Fiat CEO Sergio Marchionne used a seven-hour-long 2010 Investor Day meeting in Turin, Italy, to outline details of his company's upcoming 2010-2014 business plan. In addition to offering this extended look ahead, the man who also serves as the head of Chrysler Corporation revealed some operational changes that impact the structure of the two automakers and confirmed several top-level personnel changes that also will be pivotal in determining the position Fiat finds itself in during the critical years ahead.
Restructuring the Fundamentals
The first order of business on Marchionne's to-do list involves remaking the unwieldy Fiat Group into a more rational and ultimately more profitable entity. Under the new construct, which Marchionne refers to as a "de-merger," Fiat S.p.A. will control Fiat, Ferrari, Maserati and the 20 percent of Chrysler it now owns as well as Fiat's various automotive component manufacturers while spinning off a separate organization to be called Fiat Industrial that will run its truck, bus, agricultural and commercial operations.
In addition to this restructure, Marcihonne reiterated news that John Elkmann, Fiat's deputy chairman and 34-year-old U.S.-born heir to the Agnelli family -- the dynasty that founded and still controls the Fiat organization -- will succeed Luca di Montezemolo who has served as Chairman of the firm since 2004. Interestingly enough, it was Elkmann who hired Marchionne to help save Fiat's floundering operation during that same year. While stepping away from Fiat, Montezemolo will reportedly continue on as the head of Ferrari, a post he also has held since 2004.
More Exotic Dreams for Ferrari and Maserati
The sexiest part of the Fiat grand plan involves upcoming new vehicles from Ferrari and Maserati aimed at broadening their overall buyer appeal and make them more distinct and more profitable in the process. Marchionne said Maranello will bring no fewer than six new or revised models to market by 2014, starting with a replacement for the 612 Scagletti and a spider version of the 458 California in 2011. A 599 GTB Fiorano successor and a "new special series" iteration of the legendary Enzo supercar (think street-legal FXX) are due in 2012 while a facelifted California and a even-more intense "Scuderia"-spec 458 are slated for 2013. Ferrari also will launch its first-ever hybrid model at some point, although exactly what powertrain it will have and whether offered in the next 599 or the 612 successor remains unknown. Fiat's other primo brand, Maserati, will introduce a new, less costly performance sedan priced below _55,000/($74,000) and aimed at the Audi RS6, BMW M5 and Mercedes-Benz E63 AMG.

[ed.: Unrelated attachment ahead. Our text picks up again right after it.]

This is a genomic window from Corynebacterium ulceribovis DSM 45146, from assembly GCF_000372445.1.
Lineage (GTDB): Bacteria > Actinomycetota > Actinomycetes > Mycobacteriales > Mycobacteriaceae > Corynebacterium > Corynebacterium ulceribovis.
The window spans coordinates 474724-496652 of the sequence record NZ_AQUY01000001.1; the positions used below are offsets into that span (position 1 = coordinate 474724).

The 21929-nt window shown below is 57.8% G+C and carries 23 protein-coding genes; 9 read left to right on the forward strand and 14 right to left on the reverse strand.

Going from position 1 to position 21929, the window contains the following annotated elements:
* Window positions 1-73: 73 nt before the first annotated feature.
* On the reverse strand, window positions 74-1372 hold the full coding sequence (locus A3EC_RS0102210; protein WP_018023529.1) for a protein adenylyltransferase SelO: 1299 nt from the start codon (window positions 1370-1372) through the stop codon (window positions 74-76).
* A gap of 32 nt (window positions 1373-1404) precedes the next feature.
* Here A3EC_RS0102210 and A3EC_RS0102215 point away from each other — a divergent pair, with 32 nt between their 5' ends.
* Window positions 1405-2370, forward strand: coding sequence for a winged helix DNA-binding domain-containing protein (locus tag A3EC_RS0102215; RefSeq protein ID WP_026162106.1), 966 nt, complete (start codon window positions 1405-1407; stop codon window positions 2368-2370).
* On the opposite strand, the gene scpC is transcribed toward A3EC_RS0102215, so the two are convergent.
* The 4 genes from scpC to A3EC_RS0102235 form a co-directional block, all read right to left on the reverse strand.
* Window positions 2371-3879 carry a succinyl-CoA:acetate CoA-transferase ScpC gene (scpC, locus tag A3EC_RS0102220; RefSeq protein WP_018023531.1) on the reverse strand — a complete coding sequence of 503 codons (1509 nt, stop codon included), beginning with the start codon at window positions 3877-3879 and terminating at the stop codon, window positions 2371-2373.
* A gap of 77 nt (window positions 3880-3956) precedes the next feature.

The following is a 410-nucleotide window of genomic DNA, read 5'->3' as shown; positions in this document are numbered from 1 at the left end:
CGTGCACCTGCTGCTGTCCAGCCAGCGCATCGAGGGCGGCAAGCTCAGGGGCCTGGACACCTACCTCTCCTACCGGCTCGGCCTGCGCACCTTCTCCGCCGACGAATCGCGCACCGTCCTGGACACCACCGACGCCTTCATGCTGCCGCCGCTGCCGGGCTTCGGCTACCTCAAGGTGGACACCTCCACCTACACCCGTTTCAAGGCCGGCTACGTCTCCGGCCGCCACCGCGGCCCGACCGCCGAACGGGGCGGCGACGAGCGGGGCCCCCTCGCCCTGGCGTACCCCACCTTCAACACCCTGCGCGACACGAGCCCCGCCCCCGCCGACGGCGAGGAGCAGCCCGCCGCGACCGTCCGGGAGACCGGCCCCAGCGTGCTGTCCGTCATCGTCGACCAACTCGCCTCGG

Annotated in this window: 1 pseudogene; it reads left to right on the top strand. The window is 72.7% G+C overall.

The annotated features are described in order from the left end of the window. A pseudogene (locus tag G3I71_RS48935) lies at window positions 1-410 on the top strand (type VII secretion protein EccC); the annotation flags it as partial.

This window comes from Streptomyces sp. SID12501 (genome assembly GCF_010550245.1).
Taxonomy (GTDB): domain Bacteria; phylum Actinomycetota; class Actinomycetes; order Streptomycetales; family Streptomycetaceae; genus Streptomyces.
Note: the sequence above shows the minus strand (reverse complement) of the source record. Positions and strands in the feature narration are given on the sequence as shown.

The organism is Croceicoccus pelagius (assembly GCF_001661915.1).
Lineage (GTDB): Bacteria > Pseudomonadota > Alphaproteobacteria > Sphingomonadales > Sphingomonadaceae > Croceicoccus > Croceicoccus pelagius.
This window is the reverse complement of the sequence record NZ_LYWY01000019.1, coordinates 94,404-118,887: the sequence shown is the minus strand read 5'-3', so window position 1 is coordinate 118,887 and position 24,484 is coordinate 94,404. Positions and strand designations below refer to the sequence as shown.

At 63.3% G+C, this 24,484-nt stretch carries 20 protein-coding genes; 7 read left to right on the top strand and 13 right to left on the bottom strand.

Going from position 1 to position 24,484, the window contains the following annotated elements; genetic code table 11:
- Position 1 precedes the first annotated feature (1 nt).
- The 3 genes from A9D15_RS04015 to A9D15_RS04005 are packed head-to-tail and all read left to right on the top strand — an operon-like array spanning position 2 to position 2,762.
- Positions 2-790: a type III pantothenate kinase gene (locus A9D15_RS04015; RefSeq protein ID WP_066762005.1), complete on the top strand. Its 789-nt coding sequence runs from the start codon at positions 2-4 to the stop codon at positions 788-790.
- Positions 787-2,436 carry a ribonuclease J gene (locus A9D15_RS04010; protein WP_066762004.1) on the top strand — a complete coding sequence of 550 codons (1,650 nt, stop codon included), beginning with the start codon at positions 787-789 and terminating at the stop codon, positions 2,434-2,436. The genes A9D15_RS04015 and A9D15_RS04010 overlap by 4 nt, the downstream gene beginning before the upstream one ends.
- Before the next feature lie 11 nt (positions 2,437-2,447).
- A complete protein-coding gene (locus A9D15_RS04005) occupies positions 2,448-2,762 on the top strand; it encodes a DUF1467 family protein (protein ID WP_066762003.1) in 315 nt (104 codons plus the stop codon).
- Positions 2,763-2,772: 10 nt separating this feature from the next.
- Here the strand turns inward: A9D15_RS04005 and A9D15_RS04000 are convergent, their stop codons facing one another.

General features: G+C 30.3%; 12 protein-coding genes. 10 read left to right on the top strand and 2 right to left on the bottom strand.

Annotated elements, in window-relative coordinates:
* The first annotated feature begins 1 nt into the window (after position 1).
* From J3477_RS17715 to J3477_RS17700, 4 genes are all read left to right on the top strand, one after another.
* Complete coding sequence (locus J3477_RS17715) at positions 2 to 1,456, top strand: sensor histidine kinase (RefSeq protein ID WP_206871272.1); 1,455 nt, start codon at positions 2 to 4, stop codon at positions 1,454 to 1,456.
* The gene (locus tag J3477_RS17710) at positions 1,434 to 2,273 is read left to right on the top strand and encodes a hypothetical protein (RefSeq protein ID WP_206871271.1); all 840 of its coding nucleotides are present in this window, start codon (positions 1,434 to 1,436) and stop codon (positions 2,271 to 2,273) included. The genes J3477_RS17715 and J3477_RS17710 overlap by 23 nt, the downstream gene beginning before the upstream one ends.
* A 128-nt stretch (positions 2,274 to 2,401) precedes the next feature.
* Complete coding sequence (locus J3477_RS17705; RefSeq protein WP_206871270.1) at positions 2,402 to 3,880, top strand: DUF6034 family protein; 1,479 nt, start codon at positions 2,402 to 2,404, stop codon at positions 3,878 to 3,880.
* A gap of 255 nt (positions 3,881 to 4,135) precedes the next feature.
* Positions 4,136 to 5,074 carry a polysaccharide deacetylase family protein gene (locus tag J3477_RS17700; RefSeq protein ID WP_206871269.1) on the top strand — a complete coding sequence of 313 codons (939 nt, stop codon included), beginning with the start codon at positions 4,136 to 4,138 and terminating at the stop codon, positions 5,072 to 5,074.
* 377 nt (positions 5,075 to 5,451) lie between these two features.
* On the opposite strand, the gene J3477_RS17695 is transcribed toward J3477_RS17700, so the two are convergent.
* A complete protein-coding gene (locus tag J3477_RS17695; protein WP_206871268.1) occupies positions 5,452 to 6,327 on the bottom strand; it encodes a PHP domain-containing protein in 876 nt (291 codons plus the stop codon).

Closer Ties Between Alfa-Romeo, Chrysler And Lancia
On a more real world level, Marchionne told those in attendance that Fiat plans include a far greater integration of Alfa-Romeo, Chrysler and Lancia. In addition to confirming that Fiat intends to up its holding in the U.S. automaker from 20 to 35 percent within two years, he sees the future of Chrysler as being critical to Fiat, both in platform sharing and in the ability to reap maximum economies of scale by combining the overall procurement functions.
As for product, Marchionne said Alfa will return to America in 2012 and have its marketing integrated with Maserati dealers. First on the scene will be the mid-size Giulia sedan and wagon plus a compact SUV to be built here using Giullietta hatchback mechanicals. In 2013, a five-door version of the slick MiTo will hit U.S. showrooms along with a new Alfa Romeo Spider that could be built here but will be based on a Chrysler platform. In 2014, a new Giullietta hatchback will arrive as well as a larger SUV spun from Jeep Liberty architecture and also built in the U.S. As for Fiat product in America, in addition to the existing two-door Fiat 500 due later this year and its subsequent various iterations, we can also expect to see a new four-door hatch model at some point. Both are expected to be spun from a new and slightly larger and more robust Fiat-based platform.